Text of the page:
Farmer Focus – Tom Olivant

I am currently a final year student at Harper Adams University studying Agriculture with Farm Business Management. Although I am passionate about the Farm Management side of the industry, I am rapidly acquiring a vested interest into the Conservation and Regenerative Agriculture side too. I believe this has stemmed mainly through the placement year Harper Adams offer, where I was very fortunate to work for N E Salmon Ltd in Norfolk, a forward thinking business focusing on soil health and sustainability, implementing a ‘Harvest CTF’ system, alongside a diverse 9-crop rotation of which further included cover cropping. I managed to gain a huge range of new knowledge and experience through this placement in regard to regenerating and improving soil structure and health to provide sustainable yields.

The placement opportunity then led me to Western Australia for 8 months, which allowed me to see further alternative approaches to maintaining soil health when faced with different challenges in the dry climate and lack of structure within the soil. Harvest was spent at Dolany Farms, which was an 11,000ha unit cropping wheat and canola on a fully implemented 13.5m CTF system. This system allowed for high efficiency whilst only disturbing the soil once with the drill to conserve moisture. I was involved in the seeding (drilling) at the second farm, Stirling Ranges Beef, where we had the job to operate 2 new 21m Seed Master drills 24/7 over 12,000ha planting crops including lupins, beans, peas, grass, canola, wheat and barley.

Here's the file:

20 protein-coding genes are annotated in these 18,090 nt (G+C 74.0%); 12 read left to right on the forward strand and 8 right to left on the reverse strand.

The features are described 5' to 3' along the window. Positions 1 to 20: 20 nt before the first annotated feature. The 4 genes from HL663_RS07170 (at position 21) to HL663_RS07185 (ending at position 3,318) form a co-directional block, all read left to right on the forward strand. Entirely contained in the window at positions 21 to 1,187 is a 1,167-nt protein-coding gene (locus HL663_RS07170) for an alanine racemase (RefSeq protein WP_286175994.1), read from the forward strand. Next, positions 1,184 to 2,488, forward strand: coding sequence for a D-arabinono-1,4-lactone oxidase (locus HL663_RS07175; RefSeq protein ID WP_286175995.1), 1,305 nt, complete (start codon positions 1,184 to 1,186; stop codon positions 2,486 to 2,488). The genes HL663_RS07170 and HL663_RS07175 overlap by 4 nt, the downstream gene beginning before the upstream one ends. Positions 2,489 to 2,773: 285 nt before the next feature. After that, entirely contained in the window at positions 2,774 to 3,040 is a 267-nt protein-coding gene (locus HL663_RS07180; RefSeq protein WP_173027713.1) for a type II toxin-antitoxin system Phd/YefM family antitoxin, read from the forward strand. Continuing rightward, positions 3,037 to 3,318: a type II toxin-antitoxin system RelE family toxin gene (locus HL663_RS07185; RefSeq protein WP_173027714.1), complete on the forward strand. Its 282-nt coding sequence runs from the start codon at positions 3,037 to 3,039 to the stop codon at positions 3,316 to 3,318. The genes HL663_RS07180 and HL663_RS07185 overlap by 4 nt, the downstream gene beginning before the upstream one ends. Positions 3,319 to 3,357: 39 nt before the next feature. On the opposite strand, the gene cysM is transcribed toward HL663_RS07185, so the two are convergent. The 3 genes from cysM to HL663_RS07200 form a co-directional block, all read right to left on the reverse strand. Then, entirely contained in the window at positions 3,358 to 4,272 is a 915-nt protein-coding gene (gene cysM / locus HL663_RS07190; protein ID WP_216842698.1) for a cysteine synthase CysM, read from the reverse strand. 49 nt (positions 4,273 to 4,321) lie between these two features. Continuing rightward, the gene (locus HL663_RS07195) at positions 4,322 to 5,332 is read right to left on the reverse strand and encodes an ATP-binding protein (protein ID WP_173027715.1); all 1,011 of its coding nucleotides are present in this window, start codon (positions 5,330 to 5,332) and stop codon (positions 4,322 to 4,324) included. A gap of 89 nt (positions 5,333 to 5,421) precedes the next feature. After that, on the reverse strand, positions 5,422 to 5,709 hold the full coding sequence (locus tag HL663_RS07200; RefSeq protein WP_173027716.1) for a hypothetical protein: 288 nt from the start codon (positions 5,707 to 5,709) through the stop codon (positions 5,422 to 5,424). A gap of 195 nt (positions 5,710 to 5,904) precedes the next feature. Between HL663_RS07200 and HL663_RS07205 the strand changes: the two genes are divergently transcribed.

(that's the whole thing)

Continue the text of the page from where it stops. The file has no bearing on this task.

To provide a background, we have a relatively small 300 acre farm at home, of which the entire area has been under a HLS scheme for the past 10 years. A flock of roughly 500 breeding ewes were reared for the first half, followed by a pedigree Hereford suckler herd for the remainder. Prior to this, the farm was run on an intensive cropping system, with a rotation including wheats, barleys, OSR and root crops with no real focus on soil health, just maximising output. As the HLS scheme expired in 2019, the decision was made not to renew, but to wait for the proposed ELMs scheme to become available. We believed the 10 year break and long grazing seasons would have left the soil in good condition with a relatively low weed burden.

Unfortunately, it has proven this year has not been the one to make a return to arable cropping after a large proportion of the farm has spent its time submerged in water following the Barlings Eau breach in early November. With focus away from the cropping, we were fortunate to establish a stubble turnip grazing mix, which saw the return of sheep to the farm again in February. Weather permitting, we aim to be successful in drilling some vining peas and spring barley, with the remainder of the permanent grassland being left for the year to cut for hay and hopefully some more be returned to arable cropping in Autumn 2020.